Throughout history grandparents have had a role in raising their grandchildren. About 7.8 million children currently live in grandfamilies. Grandfamilies are diverse and come together for a variety of reasons-including job loss, out of state employment, military deployment, divorce, deportation, illness, death, substance abuse, incarceration, or mental illness. Grandparents or other relatives often take on the care of children with little or no chance to plan.
There are several challenges grandfamilies face. Some of the most common are housing, financial, education, and legal. Many caregivers lack a legal relationship to their children and cannot access educational enrollment, school services, or health care on their behalf. Others may have a legal relationship, but taking on sudden caregiving responsibilities often means they do not have suitable housing. Caregivers are also often in their prime retirement savings years and rather than save for their retirement, they find themselves providing for their grandchildren with no plan in advance. A significant number of grandparents have already retired and are supporting themselves and their grandchildren on fixed retirement incomes. Over one in five of these grandparents live below the poverty line.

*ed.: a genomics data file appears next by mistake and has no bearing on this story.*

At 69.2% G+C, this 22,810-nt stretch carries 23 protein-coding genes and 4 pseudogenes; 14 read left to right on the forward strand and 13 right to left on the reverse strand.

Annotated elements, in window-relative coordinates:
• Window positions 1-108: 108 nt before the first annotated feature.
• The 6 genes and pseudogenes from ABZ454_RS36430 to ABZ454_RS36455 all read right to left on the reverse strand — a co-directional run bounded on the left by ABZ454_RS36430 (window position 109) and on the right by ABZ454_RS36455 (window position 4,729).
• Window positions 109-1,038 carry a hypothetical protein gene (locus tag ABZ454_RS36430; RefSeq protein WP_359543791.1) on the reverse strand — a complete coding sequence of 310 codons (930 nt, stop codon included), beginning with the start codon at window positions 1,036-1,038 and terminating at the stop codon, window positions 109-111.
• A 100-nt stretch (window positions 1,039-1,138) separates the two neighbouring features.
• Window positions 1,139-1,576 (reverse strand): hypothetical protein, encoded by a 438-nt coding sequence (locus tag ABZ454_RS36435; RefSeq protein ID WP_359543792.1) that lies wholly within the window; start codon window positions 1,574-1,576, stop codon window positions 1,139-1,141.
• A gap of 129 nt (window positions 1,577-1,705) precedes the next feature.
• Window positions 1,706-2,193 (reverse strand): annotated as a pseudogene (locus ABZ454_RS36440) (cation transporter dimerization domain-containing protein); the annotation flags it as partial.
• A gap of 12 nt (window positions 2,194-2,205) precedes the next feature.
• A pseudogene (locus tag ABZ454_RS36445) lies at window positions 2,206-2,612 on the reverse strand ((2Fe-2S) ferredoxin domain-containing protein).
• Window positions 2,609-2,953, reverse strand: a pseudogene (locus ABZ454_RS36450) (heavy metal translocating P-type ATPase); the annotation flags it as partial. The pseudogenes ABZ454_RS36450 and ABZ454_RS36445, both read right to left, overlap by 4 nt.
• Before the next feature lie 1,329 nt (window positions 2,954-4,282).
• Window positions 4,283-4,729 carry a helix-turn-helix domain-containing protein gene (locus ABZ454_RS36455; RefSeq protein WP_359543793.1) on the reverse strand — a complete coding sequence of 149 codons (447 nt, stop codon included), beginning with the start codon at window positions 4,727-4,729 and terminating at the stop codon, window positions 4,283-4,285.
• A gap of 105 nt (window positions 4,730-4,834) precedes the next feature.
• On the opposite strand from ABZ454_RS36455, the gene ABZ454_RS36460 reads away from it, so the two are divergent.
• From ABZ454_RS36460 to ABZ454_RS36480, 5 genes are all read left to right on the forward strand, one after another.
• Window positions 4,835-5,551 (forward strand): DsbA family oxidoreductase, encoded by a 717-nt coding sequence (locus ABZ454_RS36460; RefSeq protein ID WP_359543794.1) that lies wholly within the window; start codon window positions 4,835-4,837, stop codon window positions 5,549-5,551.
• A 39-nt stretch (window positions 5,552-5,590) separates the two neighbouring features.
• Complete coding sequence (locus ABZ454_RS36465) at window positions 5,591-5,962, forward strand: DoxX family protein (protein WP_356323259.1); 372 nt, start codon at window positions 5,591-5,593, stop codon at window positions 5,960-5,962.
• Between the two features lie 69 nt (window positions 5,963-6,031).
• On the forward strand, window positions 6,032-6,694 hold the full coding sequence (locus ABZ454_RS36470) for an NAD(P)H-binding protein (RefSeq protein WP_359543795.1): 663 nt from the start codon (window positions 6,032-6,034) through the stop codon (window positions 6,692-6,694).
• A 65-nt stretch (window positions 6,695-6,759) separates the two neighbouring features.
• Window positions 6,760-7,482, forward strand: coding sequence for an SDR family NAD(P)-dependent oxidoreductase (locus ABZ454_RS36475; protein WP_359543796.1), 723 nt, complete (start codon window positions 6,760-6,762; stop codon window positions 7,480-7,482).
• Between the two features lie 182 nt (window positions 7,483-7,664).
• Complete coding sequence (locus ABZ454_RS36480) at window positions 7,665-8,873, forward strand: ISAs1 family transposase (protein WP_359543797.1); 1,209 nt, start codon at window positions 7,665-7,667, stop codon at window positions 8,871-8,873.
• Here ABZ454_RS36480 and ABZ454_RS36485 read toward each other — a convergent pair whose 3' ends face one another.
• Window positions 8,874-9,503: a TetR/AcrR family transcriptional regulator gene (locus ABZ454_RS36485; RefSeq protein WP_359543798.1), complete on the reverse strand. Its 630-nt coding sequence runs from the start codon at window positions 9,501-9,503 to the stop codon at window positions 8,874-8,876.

Despite these challenges, research confirms that children fare well in the care of their relatives. Compared to children in non-relative care, they have more stability, are more likely to maintain connections with brothers and sisters and preserve their cultural heritage and community bonds. There are programs designed to assist grandfamiles although accessing these programs can be a challenge. Federal and state benefits including Temporary Assistance for Needy Families (TANF), Supplemental Nutrition Assistance Program (SNAP), housing and child care assistance, Medicaid, Children's Health Insurance Program, Social Security and Medicare can provide relief to some grandfamilies. Tax benefits, including the Earned Income Tax Credit (EITC), can also be an important sources of support. If you need help determining whether you qualify for these programs or need help applying, call the Agency on Aging at 1-800-994-9422.